Scott Keyes, founder of travel site Scott’s Cheap Flights, said the shorter time to get tested will weaken demand for international travel by both Americans going abroad and foreigners coming to the U.S. He said, however, that the hassle was somewhat offset by other terms set by the White House, including allowing the use of rapid antigen tests instead of requiring more costly PCR tests, and directing insurance companies to cover the cost.

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The U.S. Travel Association said it hopes the one-day window is temporary “until more is learned about the omicron variant.”

Face masks

The Transportation Security Administration will extend the requirement to wear a mask on planes, trains, subways and other public transportation including airports and bus terminals through the winter. Fines, which were doubled earlier this year, will remain in a range of $500 to $3,000.

The mask rule has become a flashpoint on flights, and some in the airline industry are eager to see the mandate go away. Airlines have reported more than 5,000 incidents of unruly passengers to federal authorities since the start of the year, with about three-fourths of the events involving passengers who refuse to wear a mask.

What’s not in the rules

Administration officials considered other requirements including testing international travelers after they arrive in the U.S. and requiring all travelers — even American citizens — to quarantine for several days even if they test negative for COVID-19.

Kevin Mitchell, founder and chairman of the Business Travel Coalition, said the items in Biden’s announcement aren’t big problems.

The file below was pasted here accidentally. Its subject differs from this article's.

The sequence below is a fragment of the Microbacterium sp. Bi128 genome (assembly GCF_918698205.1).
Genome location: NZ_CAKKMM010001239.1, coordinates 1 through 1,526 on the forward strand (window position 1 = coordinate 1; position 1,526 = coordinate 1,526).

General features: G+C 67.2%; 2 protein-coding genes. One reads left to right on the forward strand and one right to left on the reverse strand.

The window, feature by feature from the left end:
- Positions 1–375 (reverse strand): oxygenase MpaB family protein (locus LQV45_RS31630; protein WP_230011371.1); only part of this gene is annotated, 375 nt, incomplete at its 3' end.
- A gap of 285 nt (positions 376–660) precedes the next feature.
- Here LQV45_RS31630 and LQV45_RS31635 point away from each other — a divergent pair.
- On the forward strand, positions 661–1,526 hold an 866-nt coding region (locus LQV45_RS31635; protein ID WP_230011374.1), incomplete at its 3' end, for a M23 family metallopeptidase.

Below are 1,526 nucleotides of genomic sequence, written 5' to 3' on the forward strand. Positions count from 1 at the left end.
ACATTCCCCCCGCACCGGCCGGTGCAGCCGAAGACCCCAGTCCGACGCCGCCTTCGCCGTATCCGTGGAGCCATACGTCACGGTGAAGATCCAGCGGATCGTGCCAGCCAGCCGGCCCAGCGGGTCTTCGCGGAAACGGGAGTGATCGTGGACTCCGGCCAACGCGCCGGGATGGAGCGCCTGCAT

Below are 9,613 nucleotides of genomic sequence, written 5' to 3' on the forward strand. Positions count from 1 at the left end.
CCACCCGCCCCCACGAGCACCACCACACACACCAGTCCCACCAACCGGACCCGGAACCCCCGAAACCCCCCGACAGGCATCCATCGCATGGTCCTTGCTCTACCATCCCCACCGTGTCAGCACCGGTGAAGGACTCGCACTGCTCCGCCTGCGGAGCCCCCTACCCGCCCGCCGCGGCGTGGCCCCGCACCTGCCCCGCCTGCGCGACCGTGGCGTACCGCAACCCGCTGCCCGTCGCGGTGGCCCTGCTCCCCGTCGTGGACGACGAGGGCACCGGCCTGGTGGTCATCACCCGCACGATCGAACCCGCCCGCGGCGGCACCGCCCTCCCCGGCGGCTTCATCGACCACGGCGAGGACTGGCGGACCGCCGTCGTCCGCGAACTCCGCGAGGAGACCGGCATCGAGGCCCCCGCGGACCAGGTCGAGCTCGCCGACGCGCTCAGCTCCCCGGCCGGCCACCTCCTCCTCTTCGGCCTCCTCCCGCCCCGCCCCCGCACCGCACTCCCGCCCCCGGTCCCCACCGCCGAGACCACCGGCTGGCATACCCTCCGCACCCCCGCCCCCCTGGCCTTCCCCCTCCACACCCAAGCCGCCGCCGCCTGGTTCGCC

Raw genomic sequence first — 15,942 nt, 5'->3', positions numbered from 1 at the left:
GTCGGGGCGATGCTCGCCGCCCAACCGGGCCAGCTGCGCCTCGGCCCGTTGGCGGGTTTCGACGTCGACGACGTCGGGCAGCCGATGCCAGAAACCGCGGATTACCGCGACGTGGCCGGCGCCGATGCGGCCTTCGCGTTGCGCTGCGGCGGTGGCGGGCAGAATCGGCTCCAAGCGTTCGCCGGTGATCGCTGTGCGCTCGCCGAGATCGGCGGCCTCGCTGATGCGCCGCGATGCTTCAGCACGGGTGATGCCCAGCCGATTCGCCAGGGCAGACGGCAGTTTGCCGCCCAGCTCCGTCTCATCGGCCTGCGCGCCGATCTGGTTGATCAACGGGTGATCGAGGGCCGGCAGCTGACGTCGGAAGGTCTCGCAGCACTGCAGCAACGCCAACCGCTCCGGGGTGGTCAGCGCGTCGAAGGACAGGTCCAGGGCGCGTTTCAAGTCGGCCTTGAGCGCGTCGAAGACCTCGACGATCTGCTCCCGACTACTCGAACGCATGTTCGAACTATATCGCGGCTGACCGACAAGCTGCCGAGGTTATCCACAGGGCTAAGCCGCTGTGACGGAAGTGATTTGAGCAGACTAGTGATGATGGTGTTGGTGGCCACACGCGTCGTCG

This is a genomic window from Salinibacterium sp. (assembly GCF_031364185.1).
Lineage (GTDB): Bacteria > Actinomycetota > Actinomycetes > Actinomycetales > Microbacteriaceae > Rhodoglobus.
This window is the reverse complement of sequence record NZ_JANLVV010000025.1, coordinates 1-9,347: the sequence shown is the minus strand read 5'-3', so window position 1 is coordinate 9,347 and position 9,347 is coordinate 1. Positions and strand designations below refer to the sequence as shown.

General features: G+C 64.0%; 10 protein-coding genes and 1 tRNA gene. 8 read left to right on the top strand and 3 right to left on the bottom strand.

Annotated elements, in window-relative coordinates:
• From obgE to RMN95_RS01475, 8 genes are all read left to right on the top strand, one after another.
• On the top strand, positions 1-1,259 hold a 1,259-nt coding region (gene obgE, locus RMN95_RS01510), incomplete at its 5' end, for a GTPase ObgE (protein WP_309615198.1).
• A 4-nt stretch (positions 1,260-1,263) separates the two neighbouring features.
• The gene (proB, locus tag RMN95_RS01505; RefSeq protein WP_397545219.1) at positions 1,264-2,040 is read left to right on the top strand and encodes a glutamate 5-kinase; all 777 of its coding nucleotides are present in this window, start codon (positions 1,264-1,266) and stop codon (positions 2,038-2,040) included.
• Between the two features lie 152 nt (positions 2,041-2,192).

“One idea that was floated, that you might have had to quarantine — that would have been a problem,” Mitchell said. “It’s a relief to the entire travel and tourism world” that quarantines were not ordered.

Airline stocks, which have been volatile since news broke about the omicron variant, rose between 6% and 9% in trading Thursday afternoon.

In the past week or so, online searches for international flights have dropped sharply while searches for domestic flights have remained fairly stable, according to figures from travel agent and search engine Kayak.

“That tells me people are wary, they are taking a wait-and-see approach to international travel because they want to see what the scientists conclude about this omicron variant, but domestic travel has been mostly unaffected,” Keyes said.

By Associated Press Writer David Koenig.

• • •

How to get vaccinated

The COVID-19 vaccine for ages 5 and up and booster shots for eligible recipients are being administered at doctors’ offices, clinics, pharmacies, grocery stores and public vaccination sites. Many allow appointments to be booked online. Here’s how to find a site near you:

Find a site: Visit vaccines.gov to find vaccination sites in your zip code.

More help: Call the National COVID-19 Vaccination Assistance Hotline.

Phone: 800-232-0233. Help is available in English, Spanish and other languages.

TTY: 888-720-7489

Disability Information and Access Line: Call 888-677-1199 or email DIAL@n4a.org.

• • •